New Holland Transport relocates to Denver

By on August 22, 2018

New Holland Transport (NHT), a Weaver-family business and a fixture in the movement of eggs and produce to Eastern markets, has moved its operation from North Shirk Road in New Holland to a 90,000 square foot facility in Denver, close to the Pennsylvania Turnpike.

The company — originally named New Holland Egg Transport — has moved millions of Nature’s Yoke eggs for decades from the Westfield Egg production facility, also a Weaver company, to New York City and into southern New England.

The new building includes 45,000 square feet of cold and frozen storage space as well as a truck repair facility and offices. The site also has a free-standing 18,000 square foot building to park the company’s 17 tractor-trailers and seven straight trucks.

The one-story structure, designed by Hoover Building Specialists, Honey Brook, is surrounded by the Lancaster Interchange of the Pennsylvania Turnpike interchange. It opened August 4.

NHT has always specialized in moving fresh eggs to markets in the Northeast. The company will now expand its operation to include storage of frozen as well as fresh foods from the area and out-of-state producers and serve as a way station before re-shipping to end users and wholesale markets.

“The new facility will allow us to house product from a variety of producers including meat, ice cream, frozen vegetables, French fries and the like,” explains Denver’s Ken Martin, the company’s sales and warehouse manager. “We also will offer blast freezing for producers who need it before storing.”

The company’s family focus has always been to get its drivers home sleeping in their own beds every night. “Very few of our deliveries require drivers to stay overnight and no one is complaining,” says Ephrata’s Tim Eshbach, NHT’s dispatch manager.

The family-owned operation prides itself on its Christian values (making a difference in the lives of people every day) and the way it treats its employers, customers and business partners. Many of its 43 staff, more than 20 of whom are drivers, have been with the company for years. One driver who has talked about retirement for years has been with NHT close to four decades. “He’ll leave when he’s ready,” says George Weaver III.

NHT operates with a team management group —all hands-on — under the direction of general manager Josh Hollinger. The company was a spin-off of Westfield Egg which, from its 1962 founding until 1985, handled its own egg deliveries. That year George Weaver III bought the company from his father (George II) and with wife Rose (president), took over the business operating from 10,000 feet of office and bay space on the Westfield Egg processing site in New Holland.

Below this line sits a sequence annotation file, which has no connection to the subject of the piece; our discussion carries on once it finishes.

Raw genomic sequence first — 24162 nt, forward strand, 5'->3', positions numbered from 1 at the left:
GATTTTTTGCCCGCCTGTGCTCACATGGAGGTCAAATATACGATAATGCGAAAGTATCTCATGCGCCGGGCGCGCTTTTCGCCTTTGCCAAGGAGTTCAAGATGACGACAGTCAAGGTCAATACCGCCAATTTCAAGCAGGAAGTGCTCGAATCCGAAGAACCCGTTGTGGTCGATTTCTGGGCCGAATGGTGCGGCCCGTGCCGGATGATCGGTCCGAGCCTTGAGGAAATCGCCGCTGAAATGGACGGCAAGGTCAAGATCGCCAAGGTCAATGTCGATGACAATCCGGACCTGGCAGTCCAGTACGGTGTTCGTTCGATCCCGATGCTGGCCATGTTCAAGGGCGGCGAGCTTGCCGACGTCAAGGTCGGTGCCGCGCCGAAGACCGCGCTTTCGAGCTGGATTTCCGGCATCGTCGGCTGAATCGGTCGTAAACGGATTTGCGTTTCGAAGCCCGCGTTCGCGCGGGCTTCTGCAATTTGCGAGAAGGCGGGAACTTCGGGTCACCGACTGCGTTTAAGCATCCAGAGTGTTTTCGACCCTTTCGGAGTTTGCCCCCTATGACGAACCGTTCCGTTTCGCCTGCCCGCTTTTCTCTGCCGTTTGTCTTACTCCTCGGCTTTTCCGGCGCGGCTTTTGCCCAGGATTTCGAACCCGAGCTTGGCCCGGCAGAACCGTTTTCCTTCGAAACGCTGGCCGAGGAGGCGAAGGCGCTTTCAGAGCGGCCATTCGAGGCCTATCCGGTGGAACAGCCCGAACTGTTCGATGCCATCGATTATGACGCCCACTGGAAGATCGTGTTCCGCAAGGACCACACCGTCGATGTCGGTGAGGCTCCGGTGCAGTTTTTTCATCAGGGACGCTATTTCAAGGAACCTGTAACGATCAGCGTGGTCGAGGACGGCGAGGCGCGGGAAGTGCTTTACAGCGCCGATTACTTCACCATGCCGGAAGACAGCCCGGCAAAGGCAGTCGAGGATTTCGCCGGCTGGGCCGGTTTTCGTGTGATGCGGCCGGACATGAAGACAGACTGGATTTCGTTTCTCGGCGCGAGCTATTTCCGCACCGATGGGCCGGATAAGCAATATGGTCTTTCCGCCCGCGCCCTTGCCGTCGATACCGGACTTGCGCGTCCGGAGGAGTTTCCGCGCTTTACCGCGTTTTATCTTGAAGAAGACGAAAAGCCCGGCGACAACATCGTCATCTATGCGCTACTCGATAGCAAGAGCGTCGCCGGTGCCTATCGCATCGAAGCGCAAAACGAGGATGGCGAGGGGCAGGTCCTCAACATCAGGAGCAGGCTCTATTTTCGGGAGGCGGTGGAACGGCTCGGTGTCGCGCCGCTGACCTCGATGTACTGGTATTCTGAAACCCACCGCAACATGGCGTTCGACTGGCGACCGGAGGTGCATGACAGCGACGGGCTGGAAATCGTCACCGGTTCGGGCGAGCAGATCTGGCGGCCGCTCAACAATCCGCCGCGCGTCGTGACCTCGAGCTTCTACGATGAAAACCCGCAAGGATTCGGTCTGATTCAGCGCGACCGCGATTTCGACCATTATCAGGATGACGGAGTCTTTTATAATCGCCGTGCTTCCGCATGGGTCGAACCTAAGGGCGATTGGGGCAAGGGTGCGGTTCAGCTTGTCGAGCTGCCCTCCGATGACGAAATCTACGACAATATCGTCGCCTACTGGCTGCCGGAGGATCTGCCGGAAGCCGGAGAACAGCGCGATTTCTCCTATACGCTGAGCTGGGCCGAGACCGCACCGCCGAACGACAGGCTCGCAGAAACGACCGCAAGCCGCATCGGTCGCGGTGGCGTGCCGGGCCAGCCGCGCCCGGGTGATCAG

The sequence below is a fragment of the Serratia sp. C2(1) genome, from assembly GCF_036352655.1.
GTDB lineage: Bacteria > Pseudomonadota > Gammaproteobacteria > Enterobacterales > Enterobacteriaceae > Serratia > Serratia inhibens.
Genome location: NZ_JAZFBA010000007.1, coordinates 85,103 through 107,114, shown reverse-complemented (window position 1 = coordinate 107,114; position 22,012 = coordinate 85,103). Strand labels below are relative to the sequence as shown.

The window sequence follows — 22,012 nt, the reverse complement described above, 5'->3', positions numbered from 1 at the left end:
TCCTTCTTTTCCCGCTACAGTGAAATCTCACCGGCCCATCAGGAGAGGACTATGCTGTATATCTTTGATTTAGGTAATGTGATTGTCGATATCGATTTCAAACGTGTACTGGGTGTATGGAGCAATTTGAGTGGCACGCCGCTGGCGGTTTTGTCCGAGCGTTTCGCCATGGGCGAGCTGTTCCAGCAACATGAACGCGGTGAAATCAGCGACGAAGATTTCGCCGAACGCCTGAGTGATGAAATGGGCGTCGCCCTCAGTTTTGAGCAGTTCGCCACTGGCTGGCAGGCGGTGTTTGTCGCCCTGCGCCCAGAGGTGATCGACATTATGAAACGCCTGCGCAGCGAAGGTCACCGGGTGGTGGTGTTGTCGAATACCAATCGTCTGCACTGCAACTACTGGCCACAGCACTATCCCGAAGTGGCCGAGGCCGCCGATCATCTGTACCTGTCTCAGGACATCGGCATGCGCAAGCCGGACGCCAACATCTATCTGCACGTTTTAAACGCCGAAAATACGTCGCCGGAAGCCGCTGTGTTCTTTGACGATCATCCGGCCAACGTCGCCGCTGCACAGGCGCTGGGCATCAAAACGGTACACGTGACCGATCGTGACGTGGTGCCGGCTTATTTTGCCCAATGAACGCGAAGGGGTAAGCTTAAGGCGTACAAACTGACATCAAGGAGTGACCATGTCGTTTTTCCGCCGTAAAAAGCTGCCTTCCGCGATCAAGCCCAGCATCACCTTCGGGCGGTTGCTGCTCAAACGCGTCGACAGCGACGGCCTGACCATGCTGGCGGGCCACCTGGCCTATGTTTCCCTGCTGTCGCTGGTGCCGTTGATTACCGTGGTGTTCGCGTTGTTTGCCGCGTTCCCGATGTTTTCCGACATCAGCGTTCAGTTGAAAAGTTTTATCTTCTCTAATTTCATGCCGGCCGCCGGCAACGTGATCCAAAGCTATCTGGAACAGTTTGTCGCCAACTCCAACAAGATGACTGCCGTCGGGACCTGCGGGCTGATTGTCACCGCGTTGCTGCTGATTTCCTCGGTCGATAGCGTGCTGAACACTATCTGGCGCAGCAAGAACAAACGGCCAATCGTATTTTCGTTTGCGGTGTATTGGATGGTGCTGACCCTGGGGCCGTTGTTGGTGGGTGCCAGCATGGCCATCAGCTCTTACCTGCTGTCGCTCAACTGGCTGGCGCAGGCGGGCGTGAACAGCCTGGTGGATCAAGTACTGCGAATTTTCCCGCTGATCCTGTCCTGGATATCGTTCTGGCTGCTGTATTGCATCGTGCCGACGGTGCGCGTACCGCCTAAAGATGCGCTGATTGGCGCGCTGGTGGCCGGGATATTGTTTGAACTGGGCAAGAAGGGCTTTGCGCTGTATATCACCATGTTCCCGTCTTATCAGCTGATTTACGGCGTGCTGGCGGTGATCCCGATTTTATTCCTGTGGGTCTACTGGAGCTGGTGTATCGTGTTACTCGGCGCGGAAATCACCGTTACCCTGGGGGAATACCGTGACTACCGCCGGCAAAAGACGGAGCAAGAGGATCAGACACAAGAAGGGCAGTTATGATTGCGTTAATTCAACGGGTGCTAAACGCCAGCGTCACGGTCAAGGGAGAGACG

George III still holds a CDL license harking back to the early days when he both picked up and delivered eggs for his father. The company changed its name to New Holland Transport in 2000 to better reflect its mission of supporting area farmers and food producers getting product to markets while handling the Nature’s Yoke egg deliveries.

GM and a part owner Hollinger explains that about four years ago the management team realized that the New Holland facility did not allow for any business expansion and they felt cold storage was a growth opportunity.

“It was time to move from just delivering perishables to both food storage and delivery,” he says.

The company purchased a 9.5 acre site (340 S. Muddy Creek Rd.) in 2015 and began planning for the modern cold storage facility. Building construction began in August 2017 and took a year to complete explains Controller Ken Kocot.

Currently, New Holland Transport’s fleet of 24 trucks moves Nature’s Yoke brand eggs — along with other food products — east into New York City and into New England as far as northwest Massachusetts, Boston and Southern New Hampshire.

Daily, five to six, and sometimes upwards of 10 NHT trucks, deliver tens of thousands of eggs into metropolitan New York to produce facilities, supermarket warehouses and to individual outlets from both trailer and straight trucks.

Like most freight companies, NHT backhauls produce and meat from New York and New Jersey producers (through long standing relationships) to warehouses in and around Lancaster County. NHT measures its success, like similar companies, on revenue per mile.

The company is considered a small LTL (less than a truckload delivery) company by industry standards and is happy with its niche market.

New Holland Transport and its employees celebrated the move with an all-hands operation on August 4th that saw a parade of company trucks moving the operation to the Denver site followed by a time of reflection, a prayer of dedication to God and lunch for employees and their families hosted by management team.

Art Petrosemolo is a freelance feature writer and photographer who recently retired to this area from New Jersey. He welcomes reader feedback at

Leave a Reply

Your email address will not be published. Required fields are marked *